Both the

set
and
load
methods are available within
group
blocks and files loaded inside groups will be evaluated in the context of that group.

Whilst I'd recommend not nesting your groups more than one-level, there is no limit on how deep they can be nested.

Unsetting variables

Sometimes you might want to completely delete a variable from the collection. Simply setting its value to nil doesn't work because

nil
might be a valid value. You can delete a variable using the
unset
method.
SimpleConfig.for :application do
  set :my_variable, 'hello world'

...

unset :my_variable end

For instance, this is useful to remove global settings at environment level instead of overwriting the default value with a nonsense-one.

unset
returns the value of the variable just in case you need to use it elsewhere.

Does a specific variable exist?

I don't know but you can check it yourself using

exists?
method.
config = SimpleConfig.for(:application) do
  set :my_variable, 'hello world'
end

write some nice code

config.exists? :my_variable # => true config.exists? :your_variable # => false

Accessing your configuration

SimpleConfig allows you set as many separate configurations as you like using the

SimpleConfig.for
method, which takes a symbol representing the configuration name, although most people will just create a single "application" config as above. To access this config from anywhere in your application, you can also use
SimpleConfig.for
method without a block, which always returns the named configuration object.

It is worth pointing out that

SimpleConfig.for
provides an almost singleton-style access to a particular named config. Calling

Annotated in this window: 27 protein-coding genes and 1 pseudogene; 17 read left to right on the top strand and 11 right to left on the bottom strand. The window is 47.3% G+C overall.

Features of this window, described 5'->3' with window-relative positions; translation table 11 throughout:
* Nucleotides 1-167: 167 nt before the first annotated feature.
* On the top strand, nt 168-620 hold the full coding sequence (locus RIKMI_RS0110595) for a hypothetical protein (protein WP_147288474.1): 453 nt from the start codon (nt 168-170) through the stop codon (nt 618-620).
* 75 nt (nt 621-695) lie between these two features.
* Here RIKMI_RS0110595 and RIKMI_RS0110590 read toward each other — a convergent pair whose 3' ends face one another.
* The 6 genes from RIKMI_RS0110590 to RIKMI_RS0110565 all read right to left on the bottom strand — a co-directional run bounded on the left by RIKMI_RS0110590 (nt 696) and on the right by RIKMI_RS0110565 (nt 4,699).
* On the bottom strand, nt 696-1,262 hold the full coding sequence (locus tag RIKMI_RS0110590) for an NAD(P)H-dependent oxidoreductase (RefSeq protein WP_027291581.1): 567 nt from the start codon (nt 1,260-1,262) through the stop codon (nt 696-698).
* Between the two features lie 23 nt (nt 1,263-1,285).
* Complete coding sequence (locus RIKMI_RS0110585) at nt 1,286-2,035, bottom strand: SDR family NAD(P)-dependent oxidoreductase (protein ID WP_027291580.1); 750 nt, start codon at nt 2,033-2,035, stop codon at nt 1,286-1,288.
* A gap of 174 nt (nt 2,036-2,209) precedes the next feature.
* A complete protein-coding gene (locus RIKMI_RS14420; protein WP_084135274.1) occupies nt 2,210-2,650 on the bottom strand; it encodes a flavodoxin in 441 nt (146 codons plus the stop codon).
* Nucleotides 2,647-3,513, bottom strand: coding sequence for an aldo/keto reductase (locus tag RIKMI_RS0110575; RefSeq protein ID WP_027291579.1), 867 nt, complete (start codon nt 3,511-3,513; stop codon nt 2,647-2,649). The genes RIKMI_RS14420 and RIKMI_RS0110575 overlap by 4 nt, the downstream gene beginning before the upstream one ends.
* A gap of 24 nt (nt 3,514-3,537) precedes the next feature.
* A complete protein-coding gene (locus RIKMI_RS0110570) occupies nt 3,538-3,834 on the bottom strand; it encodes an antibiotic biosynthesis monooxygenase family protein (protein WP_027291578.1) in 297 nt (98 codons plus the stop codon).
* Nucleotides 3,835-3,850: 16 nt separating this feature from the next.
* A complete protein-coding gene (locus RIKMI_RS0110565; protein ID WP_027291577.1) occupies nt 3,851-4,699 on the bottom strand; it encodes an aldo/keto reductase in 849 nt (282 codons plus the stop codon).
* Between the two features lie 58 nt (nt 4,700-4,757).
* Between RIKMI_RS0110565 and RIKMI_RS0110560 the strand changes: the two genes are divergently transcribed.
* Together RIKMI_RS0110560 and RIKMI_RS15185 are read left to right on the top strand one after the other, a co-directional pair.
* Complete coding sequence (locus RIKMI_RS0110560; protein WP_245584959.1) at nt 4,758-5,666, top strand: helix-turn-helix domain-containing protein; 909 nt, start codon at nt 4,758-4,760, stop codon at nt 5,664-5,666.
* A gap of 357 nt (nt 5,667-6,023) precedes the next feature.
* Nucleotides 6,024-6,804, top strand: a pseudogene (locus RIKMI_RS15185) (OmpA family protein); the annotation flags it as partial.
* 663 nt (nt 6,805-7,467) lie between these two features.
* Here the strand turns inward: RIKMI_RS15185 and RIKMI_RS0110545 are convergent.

SimpleConfig.for
with a block a second time for a particular named configuration will simply extend the existing configuration, not overwrite it.

Once you have a reference to your configuration object, you can access variables using method access. Given the above example,

:my_variable
would be accessed in the following way:
config = SimpleConfig.for(:application)
config.my_variable # => "hello world"

Accessing grouped variables works as you would expect:

config = SimpleConfig.for(:application)
config.awesome_stuff.my_variable # => "hello world"

Using your configuration in your Rails app

When the application is initalized, by default the configurations are stored in the

:application
stack. You can access them anywhere using
SimpleConfig.for(:application)

It's a common habit to define a

config
method in your Rails application or Rails libraries to have quick access to the configuration object. You can also use a mixin.
module Configurable
  def config
    SimpleConfig.for(:application)
  end
end

class ApplicationController < ActionController::Base extend Configurable include Configurable

def do_something # here you can use config if config.my_variable render :foo end render :bar else end

end

An other very common pattern is to assing your configuration object to a constant so that it becomes globally available in your Rails project.

# config/initializers/configuration.rb
# after the initialization block
CONFIG = SimpleConfig.for :app

Then anywhere in your app

def do_something
  if CONFIG.my_variable 
    render :foo
  end
    render :bar
  else
end

fn1(footnote). In fact, I recommend you make sure your version control system ignores this file otherwise you risk checking in a file that will override values in production!